Ian would agree. “I think it’s the second episode, it’s one of the various episodes and we’re shooting this scene in the boardroom. And in this scene, Richard is walking around and he’s telling us about his plans for the company. And then through this glass panel or all these pharmaceutical representatives, as they all are milling about, but there’s this ping-pong table in the middle of the representatives. And two of them are playing ping pong throughout. It was this choice to have this juxtaposition here of this incredible light for virality. It almost reminds me of the boogie nights, the PT Anderson fireworks on a different level, but this odd juxtaposition sounds against this very scene. And in my mind, I was like, ‘this is such a bold choice.’ If I was seeing someone with less experience, I’d be like, ‘oh, boy. I wonder about that choice.’ And then to see it in the show, it’s credible. And it was cool to see that happening and be witness to see how the payoff works.’ 


Nevertheless, the first two scenes were directed by Barry Levinson, the second two by Michael Cuesta, the third two by Patricia Regan, and finally the last two by Danny Strong. Ian was determined to embody the wholeness of Jonathan Sackler, as the member of a powerful, elitist family and as the brother to Richard Sackler, who, in Ian’s mind, was “somewhere on the ASD spectrum a little bit. He does have a bit of a kind of flat affect, and he’s got this obsessive drive and this intensity. So, we played it in there also, partly because of these depositions of Richard Sackler he has a very odd effect. It’s a slightly suspended effect that he carries. So, for me, and for us, Jonathan is a little bit Richard, you know, the emotional touchstone in like a sidekick sense.” He continued: “And I think Jonathan feels some sort of, even though he’s a younger sibling, some protective instinct for Richard because Richard is very vulnerable as a human being, right? He doesn’t interact with the world. Well, I think that’s something I wanted to bring in. I also wanted to bring in a little bit of sibling rivalry” and in the end, he had to search for the “character’s intention,” and more importantly, “to humanize that person can be scary and threatening, right? If we find that thing where we’re like, ‘oh, I feel some kind of pity or some sort of empathy,’ is important because finding those moments highlights the negative. Finding those polarities, just opens the scene. It was about, for us, this family drive, right, this family expectation, this, ‘you’ve got these precedents who have been very successful in various markets, but we need to prove ourselves and be something bigger. I think Jonathan feels that pressure to a certain extent.”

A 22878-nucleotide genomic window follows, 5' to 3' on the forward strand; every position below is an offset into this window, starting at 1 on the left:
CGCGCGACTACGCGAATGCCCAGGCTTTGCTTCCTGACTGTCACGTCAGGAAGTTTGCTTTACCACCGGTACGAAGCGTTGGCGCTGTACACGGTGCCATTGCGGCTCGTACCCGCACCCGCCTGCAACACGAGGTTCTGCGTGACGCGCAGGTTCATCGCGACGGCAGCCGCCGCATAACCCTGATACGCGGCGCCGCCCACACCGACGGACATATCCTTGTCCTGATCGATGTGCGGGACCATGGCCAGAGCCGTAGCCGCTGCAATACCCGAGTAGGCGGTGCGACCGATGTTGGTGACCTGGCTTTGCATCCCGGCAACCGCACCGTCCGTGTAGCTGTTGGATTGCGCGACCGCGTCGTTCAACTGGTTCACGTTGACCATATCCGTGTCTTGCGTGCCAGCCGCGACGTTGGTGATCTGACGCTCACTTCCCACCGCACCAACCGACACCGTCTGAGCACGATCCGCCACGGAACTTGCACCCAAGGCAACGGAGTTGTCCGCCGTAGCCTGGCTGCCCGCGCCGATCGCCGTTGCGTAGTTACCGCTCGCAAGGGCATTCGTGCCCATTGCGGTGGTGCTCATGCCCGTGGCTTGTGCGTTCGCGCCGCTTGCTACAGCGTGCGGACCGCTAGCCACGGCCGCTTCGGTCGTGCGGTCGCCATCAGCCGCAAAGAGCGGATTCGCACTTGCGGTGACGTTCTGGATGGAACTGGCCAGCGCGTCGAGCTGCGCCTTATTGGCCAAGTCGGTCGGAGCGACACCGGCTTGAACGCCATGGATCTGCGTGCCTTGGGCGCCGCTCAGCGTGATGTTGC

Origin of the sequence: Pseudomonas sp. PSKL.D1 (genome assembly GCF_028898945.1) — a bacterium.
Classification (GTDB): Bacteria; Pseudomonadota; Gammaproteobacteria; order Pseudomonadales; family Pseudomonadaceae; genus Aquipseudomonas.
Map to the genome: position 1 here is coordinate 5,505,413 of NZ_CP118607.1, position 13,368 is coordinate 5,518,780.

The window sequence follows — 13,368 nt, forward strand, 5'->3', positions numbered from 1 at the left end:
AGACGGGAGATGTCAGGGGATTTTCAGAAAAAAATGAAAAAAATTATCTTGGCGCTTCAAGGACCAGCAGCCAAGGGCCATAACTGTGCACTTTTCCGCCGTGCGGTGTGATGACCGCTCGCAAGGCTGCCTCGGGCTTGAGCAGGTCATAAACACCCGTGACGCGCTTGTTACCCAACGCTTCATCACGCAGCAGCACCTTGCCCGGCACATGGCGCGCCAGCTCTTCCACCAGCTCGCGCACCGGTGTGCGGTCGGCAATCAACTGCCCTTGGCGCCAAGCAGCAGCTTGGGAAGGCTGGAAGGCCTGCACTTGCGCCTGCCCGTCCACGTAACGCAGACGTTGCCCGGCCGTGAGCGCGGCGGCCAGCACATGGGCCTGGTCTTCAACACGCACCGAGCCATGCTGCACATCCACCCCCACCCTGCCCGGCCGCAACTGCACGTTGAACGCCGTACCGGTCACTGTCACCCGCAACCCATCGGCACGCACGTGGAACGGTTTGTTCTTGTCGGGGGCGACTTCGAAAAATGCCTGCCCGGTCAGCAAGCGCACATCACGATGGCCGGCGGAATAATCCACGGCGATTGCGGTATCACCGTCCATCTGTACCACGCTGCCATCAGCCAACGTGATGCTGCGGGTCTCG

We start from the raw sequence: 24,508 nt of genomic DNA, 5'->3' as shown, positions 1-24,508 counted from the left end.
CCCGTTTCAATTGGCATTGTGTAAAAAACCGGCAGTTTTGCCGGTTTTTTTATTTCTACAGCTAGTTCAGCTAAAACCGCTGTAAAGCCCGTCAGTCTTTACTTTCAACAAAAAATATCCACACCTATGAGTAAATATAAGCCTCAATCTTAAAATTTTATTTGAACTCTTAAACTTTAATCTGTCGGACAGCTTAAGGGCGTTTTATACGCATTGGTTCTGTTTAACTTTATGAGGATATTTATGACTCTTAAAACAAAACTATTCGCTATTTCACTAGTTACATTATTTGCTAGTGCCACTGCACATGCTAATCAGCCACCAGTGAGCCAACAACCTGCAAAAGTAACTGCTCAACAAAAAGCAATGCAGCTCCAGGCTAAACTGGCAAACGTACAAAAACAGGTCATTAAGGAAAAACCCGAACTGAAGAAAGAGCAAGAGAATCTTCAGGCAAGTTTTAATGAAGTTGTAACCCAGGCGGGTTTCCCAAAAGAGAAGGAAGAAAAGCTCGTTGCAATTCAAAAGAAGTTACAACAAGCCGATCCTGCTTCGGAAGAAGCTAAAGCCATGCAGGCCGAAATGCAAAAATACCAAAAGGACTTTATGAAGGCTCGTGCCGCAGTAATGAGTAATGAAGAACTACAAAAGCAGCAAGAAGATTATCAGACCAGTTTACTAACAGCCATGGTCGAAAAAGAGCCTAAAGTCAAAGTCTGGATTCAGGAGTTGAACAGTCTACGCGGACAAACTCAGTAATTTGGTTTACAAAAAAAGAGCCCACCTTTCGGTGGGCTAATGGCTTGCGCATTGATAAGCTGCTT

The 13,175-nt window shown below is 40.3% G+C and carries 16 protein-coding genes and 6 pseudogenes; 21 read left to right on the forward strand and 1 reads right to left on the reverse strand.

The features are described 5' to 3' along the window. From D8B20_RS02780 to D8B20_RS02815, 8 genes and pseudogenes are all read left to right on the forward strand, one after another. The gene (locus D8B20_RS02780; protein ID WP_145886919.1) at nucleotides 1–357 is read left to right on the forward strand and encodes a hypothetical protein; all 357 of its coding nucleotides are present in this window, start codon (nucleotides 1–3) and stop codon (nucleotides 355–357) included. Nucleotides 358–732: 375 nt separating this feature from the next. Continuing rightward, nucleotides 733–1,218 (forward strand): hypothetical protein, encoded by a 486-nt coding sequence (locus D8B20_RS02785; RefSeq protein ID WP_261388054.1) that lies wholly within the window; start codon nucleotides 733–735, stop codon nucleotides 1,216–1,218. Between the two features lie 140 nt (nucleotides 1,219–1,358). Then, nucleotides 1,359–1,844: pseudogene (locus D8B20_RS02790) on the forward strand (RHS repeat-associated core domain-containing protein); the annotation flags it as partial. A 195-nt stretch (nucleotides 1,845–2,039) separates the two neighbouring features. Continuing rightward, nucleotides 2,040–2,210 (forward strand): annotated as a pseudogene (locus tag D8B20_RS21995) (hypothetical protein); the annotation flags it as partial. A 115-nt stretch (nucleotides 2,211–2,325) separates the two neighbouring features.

Reframing how to view our past is as much a public statement towards America’s dark history with opioids as it is a guidance, a voice to those who suffered, and unfortunately died at the hands of our medical system. Let this be a lesson: not everything you see, hear, or watch is credible. Sadly, toward the end of the show, and in which Ian drilled home, innocent lives were fumbled, only to be dropped and forgotten at the expense of their vulnerability to society at large.

“This company handled this drug. They intentionally started releasing it in West Virginia, Southern Virginia, Maine, Kentucky, and these places were hard labor places that are generally low socio income and, economically, because there’s a history of injury. They also have a history of listening to your doctor and just taking pills because that’s how you get your body through these very difficult manual labor jobs, like mining. They specifically chose not only situations where people would need it more but also where there was a mental capacity or rather a tendency to already be willing to do this, to just take your doctor’s advice.” Now, moving forward, what are you going to do?  

Images By Deborah Lopez